Around one third of Australian women of reproductive age use oral contraception, commonly known as the pill1. And while women will be told about the potential physical side effects of taking the contraceptive, what may not be discussed is the potential mental health side effects.
Some studies have suggested there may be a link between hormonal birth control and depression. Yet a recent review of the research by the journal Contraception shows a “minimal association”. So, what does that mean for Australian women who rely on the pill for their birth control?
Looking at the potential link between birth control and depression
In 2016, a 13-year study from the University of Copenhagen in Denmark was published, following one million girls and women, aged 15 to 34. Over the course of the study, 55.5% of the participants were on hormonal contraception at some stage, with the remaining 44.5% having never used hormonal contraceptives or taken them long before the trial. None of the participants had ever been diagnosed with depression or prescribed antidepressants in the past.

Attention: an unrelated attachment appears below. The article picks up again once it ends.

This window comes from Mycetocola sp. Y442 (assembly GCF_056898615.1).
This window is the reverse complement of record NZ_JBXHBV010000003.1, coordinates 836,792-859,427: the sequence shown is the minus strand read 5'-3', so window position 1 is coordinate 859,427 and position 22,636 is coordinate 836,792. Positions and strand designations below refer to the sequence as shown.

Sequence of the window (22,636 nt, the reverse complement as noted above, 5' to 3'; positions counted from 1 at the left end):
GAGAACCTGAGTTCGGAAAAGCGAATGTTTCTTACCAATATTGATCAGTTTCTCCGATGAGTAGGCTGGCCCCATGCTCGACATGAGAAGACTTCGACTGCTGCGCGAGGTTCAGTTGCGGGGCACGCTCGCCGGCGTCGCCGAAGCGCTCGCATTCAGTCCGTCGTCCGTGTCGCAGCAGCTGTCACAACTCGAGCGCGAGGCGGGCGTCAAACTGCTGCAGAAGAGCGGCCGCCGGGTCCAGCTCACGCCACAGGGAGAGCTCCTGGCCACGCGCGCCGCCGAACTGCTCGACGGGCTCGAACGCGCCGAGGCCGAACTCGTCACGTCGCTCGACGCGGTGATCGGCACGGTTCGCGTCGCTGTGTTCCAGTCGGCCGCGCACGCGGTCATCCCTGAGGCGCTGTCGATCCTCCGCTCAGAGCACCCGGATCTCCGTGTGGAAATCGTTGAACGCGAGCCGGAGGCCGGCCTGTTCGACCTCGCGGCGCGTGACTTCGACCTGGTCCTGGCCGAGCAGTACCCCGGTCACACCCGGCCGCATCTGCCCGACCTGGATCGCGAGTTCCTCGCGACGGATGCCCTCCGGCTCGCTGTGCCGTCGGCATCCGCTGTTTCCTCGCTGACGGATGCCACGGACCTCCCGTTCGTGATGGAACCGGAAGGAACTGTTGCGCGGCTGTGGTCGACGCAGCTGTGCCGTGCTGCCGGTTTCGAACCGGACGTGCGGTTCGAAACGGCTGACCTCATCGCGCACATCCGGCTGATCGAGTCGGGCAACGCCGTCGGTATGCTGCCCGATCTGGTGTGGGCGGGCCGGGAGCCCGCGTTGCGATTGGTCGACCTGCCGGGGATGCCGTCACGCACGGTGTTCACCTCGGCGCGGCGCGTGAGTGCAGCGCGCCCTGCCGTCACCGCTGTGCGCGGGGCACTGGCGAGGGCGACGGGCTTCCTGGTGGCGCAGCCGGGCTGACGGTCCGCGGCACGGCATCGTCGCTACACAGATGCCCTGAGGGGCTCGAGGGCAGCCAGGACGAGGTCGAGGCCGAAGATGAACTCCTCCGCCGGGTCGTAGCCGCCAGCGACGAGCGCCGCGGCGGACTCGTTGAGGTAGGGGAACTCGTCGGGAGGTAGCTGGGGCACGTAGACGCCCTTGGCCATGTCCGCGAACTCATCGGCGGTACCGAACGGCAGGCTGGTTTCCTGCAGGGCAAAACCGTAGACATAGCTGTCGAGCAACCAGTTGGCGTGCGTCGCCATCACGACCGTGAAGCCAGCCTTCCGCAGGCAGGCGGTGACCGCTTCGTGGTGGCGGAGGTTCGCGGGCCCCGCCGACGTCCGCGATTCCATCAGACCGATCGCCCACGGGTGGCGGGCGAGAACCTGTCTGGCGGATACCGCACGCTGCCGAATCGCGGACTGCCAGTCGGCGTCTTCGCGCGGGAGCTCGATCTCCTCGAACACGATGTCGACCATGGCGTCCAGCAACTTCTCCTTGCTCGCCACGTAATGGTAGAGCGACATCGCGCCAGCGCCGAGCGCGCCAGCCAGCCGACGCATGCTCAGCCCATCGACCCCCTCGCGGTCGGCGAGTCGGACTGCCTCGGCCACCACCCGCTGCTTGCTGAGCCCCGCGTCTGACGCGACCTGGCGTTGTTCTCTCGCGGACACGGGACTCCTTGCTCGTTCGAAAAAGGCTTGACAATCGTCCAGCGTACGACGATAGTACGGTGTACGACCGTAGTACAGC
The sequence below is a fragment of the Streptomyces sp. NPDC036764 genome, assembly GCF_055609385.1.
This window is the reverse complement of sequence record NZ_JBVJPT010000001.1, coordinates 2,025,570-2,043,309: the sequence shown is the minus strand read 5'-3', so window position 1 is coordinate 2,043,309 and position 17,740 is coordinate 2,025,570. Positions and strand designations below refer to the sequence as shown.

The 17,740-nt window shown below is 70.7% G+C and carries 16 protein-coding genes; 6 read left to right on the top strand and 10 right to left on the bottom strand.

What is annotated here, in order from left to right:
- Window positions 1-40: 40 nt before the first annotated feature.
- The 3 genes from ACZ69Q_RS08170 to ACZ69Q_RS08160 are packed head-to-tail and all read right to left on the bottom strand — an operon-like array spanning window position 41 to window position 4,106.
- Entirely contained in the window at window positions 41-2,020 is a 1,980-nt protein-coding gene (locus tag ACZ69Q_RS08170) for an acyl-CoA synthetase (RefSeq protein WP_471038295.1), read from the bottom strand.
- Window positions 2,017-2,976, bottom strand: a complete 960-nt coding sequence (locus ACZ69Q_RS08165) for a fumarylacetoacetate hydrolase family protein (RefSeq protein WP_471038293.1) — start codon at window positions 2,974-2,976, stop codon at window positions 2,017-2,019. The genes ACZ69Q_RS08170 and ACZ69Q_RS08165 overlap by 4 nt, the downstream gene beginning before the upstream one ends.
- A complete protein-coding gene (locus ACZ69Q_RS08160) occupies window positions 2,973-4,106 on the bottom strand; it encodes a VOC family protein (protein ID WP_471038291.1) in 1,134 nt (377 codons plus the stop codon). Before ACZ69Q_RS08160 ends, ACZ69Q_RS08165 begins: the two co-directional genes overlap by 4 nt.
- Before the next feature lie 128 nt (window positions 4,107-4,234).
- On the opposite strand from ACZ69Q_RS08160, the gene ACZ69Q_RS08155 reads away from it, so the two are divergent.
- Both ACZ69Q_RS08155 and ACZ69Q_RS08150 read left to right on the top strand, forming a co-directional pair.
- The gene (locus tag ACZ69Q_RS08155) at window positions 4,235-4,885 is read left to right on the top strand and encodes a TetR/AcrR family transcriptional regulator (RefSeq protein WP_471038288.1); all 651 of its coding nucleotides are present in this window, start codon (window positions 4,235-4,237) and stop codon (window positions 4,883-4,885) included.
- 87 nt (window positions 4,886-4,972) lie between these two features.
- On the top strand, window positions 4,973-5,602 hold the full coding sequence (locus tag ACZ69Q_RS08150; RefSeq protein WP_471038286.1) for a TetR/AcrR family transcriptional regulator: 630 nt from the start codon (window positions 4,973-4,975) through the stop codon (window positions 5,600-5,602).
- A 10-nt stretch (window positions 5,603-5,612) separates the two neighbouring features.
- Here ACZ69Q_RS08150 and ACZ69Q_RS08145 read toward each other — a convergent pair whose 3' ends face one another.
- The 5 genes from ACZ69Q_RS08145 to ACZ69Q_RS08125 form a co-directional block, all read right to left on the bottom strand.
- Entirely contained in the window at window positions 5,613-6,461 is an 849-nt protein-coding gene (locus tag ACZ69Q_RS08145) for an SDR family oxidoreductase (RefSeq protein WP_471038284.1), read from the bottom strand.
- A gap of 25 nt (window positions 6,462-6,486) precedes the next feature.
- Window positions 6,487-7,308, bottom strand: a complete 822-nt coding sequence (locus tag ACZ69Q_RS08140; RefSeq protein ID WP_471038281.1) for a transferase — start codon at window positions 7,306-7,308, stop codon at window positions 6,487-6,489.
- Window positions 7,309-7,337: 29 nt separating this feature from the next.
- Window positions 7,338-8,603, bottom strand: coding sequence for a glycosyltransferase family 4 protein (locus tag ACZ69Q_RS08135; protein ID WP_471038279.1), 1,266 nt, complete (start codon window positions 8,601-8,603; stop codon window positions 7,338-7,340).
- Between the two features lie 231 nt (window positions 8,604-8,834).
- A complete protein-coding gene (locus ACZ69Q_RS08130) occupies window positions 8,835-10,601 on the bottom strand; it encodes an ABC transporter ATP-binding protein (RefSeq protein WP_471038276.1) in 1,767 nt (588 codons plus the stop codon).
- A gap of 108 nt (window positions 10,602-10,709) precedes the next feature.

Those who were taking the most popular type of oral contraceptive pill were 23% more likely to be prescribed antidepressants for the first time when compared to non-users. Progestogen-only pills increased the likelihood of an antidepressant prescription even further, to 34%.
However, a more recent review published in the journal Contraception in June 2018 looked at 26 studies on the link between progestogen-only contraception and depression, and appeared to show “minimal association” between hormonal birth control and depression.
These mixed results show there is more research to be done to confirm exactly how hormonal birth control and mental health are related, and while you may want to speak to your doctor about any potential mental health side effects of the pill, it should be one of a number of important factors to consider when making a decision.